Signal transduction schemes in Pseudomonas syringae

Research output: Journal Publications and Reviews (RGC: 21, 22, 62)21_Publication in refereed journalpeer-review

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Original languageEnglish
Pages (from-to)3415-3424
Journal / PublicationComputational and Structural Biotechnology Journal
Online published9 Nov 2020
Publication statusPublished - 2020



To cope with their continually fluctuating surroundings, pathovars of the unicellular phytopathogen Pseudomonas syringae have developed rapid and sophisticated signalling networks to sense extracellular stimuli, which allow them to adjust their cellular composition to survive and cause diseases in host plants. Comparative genomic analyses of P. syringae strains have identified various genes that encode several classes of signalling proteins, although how this bacterium directly perceives these environmental cues remains elusive. Recent work has revealed new mechanisms of a cluster of bacterial signal transduction systems that mainly include two-component systems (such as RhpRS, GacAS, CvsRS and AauRS), extracytoplasmic function sigma factors (such as HrpL and AlgU), nucleotide-based secondary messengers, methyl-accepting chemotaxis sensor proteins and several other intracellular surveillance systems. In this review, we compile a list of the signal transduction mechanisms that P. syringae uses to monitor and respond in a timely manner to intracellular and external conditions. Further understanding of these surveillance processes will provide new perspectives from which to combat P. syringae infections.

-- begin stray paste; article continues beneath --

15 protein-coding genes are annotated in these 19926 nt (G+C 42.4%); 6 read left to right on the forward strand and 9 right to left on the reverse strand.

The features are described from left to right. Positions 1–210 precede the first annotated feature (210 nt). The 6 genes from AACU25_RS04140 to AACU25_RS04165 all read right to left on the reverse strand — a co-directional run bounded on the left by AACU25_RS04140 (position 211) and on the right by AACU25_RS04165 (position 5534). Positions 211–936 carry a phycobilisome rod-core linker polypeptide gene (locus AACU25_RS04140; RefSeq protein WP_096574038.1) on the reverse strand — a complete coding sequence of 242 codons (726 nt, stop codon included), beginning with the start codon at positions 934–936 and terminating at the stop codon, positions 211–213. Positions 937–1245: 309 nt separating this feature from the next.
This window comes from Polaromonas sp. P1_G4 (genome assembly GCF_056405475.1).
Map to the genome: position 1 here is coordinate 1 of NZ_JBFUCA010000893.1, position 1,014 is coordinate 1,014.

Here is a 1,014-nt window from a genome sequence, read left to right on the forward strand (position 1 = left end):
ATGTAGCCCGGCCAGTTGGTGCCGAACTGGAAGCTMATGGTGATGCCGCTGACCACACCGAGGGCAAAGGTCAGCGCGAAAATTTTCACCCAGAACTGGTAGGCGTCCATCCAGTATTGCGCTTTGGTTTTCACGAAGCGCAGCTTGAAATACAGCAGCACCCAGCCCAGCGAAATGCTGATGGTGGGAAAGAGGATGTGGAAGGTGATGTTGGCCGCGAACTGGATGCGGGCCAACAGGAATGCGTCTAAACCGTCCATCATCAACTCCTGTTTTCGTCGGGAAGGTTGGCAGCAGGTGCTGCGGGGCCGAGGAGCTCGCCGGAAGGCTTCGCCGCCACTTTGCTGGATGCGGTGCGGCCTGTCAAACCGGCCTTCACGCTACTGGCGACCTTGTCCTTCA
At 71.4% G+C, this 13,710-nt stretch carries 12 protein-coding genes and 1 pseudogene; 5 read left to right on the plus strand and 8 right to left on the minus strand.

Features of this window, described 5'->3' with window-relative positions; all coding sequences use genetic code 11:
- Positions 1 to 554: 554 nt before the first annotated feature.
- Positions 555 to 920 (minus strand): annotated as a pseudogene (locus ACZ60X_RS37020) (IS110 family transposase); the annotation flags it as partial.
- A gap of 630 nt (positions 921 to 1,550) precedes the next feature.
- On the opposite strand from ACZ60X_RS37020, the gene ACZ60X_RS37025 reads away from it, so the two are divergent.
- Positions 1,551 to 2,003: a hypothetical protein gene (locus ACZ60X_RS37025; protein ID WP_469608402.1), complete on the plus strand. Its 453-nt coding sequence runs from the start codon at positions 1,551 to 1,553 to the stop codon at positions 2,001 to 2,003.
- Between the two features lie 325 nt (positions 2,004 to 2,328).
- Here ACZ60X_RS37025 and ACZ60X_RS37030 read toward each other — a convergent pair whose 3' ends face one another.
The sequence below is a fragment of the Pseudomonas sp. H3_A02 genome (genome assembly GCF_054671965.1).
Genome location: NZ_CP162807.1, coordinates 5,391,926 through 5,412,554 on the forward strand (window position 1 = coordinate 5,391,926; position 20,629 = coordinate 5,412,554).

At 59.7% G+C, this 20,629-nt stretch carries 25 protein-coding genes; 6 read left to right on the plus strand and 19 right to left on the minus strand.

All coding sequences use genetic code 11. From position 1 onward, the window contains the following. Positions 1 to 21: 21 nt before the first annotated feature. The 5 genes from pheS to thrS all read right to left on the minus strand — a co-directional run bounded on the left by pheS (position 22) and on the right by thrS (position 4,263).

Research Area(s)

  • Pseudomonas syringae, Signal transduction systems

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